Because I’ve been so addicted to all things pumpkin lately, I just had to make a pumpkin soap! Full of great-for-skin vitamins A and D as well as antioxidants, pumpkin is a beautiful color and such a wonderful fall fragrance. Since I can’t wait to show you, take a first look!
There are several pumpkin soap recipes floating around in cyberspace, so I basically scoured and combined them, making up my own version. I decided to make a large double batch of this soap since I think it will be popular (if not with other people, then with me).
I began by making my lye solution with a slightly discounted amount of water, taking into consideration that I’d be adding in pumpkin puree which adds some liquid to the soap. I also added a small amount of sodium lactate to ensure that this soap hardens appropriately. Using my favorite recipe, I melted my oils and butters and let them cool to about 100 degrees. Then I added canned pumpkin puree (just pumpkin, not pumpkin pie filling) and stick blended until smooth.
When the lye solution and oils were at room temperature, I combined and blended them to very light trace. Because the fragrance oil contains a bit of vanilla which will turn brown over time, I separated off a bit of soap to leave unscented and color white. Then I added the lovely, spicy pumpkin fragrance to the rest of the soap and mixed it by hand in hopes that it wouldn’t accelerate trace too much. The soap turned out to be a soft orange color thanks to the pumpkin puree.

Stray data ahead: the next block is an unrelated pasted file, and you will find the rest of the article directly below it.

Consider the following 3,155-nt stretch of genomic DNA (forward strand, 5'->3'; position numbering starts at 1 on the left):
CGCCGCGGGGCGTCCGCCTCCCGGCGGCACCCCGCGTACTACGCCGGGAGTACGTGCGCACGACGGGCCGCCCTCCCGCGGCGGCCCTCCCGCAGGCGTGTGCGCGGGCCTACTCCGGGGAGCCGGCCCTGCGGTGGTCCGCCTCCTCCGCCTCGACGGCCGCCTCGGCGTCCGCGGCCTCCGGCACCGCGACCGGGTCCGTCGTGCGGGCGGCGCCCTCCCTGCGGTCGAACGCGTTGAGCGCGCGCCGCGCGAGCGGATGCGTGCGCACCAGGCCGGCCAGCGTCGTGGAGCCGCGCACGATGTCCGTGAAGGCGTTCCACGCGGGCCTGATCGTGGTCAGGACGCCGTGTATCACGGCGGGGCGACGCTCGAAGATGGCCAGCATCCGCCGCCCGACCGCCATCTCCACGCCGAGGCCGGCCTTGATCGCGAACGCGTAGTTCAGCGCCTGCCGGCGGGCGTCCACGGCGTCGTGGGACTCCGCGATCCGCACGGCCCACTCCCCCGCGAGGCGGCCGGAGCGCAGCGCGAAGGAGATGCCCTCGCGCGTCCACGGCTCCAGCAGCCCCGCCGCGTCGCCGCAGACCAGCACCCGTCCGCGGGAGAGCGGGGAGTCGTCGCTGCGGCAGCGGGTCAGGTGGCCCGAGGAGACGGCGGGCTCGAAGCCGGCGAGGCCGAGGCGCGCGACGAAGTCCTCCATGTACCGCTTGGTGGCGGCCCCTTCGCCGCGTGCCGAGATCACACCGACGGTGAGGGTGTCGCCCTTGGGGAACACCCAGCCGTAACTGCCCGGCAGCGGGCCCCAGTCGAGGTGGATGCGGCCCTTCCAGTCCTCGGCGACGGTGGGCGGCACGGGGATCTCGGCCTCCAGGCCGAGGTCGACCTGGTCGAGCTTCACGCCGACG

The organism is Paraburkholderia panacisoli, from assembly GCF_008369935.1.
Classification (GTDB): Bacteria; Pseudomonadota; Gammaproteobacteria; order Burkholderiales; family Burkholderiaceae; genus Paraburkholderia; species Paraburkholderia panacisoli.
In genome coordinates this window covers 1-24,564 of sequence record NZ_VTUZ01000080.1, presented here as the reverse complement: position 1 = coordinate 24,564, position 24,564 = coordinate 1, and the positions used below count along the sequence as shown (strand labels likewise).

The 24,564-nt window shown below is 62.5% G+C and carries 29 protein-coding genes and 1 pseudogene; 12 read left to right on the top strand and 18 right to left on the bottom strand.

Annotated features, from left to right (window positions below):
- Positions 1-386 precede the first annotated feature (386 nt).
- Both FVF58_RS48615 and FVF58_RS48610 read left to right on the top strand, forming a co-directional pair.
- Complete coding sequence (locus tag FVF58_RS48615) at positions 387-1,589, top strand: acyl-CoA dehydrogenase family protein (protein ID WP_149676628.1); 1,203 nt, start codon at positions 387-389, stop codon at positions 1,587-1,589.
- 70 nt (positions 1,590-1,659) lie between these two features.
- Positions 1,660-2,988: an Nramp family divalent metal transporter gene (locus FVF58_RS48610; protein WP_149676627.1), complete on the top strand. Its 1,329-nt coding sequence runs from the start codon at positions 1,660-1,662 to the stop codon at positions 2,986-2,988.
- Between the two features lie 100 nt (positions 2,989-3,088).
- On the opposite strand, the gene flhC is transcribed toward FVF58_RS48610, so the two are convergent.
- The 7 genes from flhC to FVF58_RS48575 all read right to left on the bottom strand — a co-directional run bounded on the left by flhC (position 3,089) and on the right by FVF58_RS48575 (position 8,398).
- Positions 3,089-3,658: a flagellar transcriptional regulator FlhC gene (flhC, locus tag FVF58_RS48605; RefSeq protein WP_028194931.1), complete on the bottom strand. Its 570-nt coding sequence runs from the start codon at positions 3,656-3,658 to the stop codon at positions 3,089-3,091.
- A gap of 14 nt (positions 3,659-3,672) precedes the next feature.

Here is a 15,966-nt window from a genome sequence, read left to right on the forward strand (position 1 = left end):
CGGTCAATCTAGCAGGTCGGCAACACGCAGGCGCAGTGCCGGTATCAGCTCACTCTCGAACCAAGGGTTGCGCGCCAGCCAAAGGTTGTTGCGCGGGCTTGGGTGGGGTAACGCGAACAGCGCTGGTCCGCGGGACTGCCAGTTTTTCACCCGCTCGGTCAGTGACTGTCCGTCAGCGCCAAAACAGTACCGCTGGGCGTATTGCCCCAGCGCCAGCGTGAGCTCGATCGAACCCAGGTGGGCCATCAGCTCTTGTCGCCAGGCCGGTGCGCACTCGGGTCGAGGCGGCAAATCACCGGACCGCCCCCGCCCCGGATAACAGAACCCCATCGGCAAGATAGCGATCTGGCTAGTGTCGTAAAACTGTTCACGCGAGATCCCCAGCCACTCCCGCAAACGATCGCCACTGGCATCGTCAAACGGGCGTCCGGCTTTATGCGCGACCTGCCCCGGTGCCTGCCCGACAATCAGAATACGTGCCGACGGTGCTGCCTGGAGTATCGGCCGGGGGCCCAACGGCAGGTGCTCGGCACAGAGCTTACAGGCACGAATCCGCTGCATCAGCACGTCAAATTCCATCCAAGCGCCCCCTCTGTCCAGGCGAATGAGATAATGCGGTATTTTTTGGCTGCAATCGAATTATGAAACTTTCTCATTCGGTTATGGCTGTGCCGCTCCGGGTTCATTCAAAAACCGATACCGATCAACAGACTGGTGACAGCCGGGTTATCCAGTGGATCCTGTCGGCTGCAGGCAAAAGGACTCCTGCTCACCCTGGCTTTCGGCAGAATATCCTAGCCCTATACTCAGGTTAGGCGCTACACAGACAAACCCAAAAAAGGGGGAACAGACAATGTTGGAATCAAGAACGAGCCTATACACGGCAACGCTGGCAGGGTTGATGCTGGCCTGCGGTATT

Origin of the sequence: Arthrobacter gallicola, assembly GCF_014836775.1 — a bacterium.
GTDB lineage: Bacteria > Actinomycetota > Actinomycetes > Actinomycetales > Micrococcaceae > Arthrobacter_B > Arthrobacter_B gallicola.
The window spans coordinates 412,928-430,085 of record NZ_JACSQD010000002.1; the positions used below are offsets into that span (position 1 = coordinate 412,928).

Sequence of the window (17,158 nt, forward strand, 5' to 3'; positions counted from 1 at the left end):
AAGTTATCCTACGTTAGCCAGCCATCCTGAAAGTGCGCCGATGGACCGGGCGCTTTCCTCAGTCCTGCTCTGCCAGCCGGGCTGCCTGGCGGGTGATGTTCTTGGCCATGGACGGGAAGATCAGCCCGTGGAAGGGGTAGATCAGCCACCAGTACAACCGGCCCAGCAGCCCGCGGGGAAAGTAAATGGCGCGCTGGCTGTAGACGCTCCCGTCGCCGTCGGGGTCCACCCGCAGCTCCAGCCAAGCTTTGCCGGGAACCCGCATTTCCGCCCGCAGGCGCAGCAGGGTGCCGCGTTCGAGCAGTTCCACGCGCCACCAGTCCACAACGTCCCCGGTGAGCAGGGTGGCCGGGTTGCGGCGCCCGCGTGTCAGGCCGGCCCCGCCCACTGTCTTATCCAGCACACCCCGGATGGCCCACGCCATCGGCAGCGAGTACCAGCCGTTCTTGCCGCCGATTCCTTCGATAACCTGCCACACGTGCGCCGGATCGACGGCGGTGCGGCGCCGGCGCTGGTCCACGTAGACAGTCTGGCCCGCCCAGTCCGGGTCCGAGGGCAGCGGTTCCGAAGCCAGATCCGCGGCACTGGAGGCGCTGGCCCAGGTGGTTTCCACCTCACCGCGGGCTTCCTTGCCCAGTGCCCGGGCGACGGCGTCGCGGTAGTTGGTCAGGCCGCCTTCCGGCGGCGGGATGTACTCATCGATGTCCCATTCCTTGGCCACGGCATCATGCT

Next, the fun colorful swirls began! I colored one cup of soap a lovely bright orange, and another two cups of soap a deep red-orange. I added the bright orange to the deep orange cup, creating an in-the-pot swirl of the two colors. I poured about half of the main batter into the bottom of my mold, then added the orange colors from high above down the length of the mold. Right above the orange pours, I added in the white soap and then some more uncolored main batter. I added on the last bit of orange, white, and uncolored soap, then finished by swirling the top with a bamboo skewer. After a spritz of alcohol, I put the soap to bed in the slightly warmed oven. My house smelled like I was baking pumpkin pie! Yummy!
It was such a joy to make this soap! Unlike my other soaps of late, this soap did not accelerate too quickly. It was the perfect consistency to work with, giving me lovely fluid swirls until the very end of the molding process. AND… I remembered to add every single ingredient that I’d planned to add! Haha! Triumph!
There was one small hiccup, and it was during incubation. I was away from home, so I couldn’t check on my soap! It overheated a bit and cracked down the center in the middle of each mold.
The overheating also caused the white portion of the soap to crackle, and I love the effect it created!
The final product turned out quite beautiful. The in-the-pot orange and red-orange swirls topped with white looks similar to the Holly Swirl technique.
I’m hoping that if the small amount of vanilla in the fragrance causes the soap to turn brown, perhaps it will still be different tones because of the colors. The white should remain white since I left it unscented. As usual, time will tell.
Since this project was so fun, I’m really excited to start using more foods in soaps! What foods would you like to see? I’m thinking strawberries and cream, or maybe bananas and blueberries, or how about oranges? Maybe something that combines them all…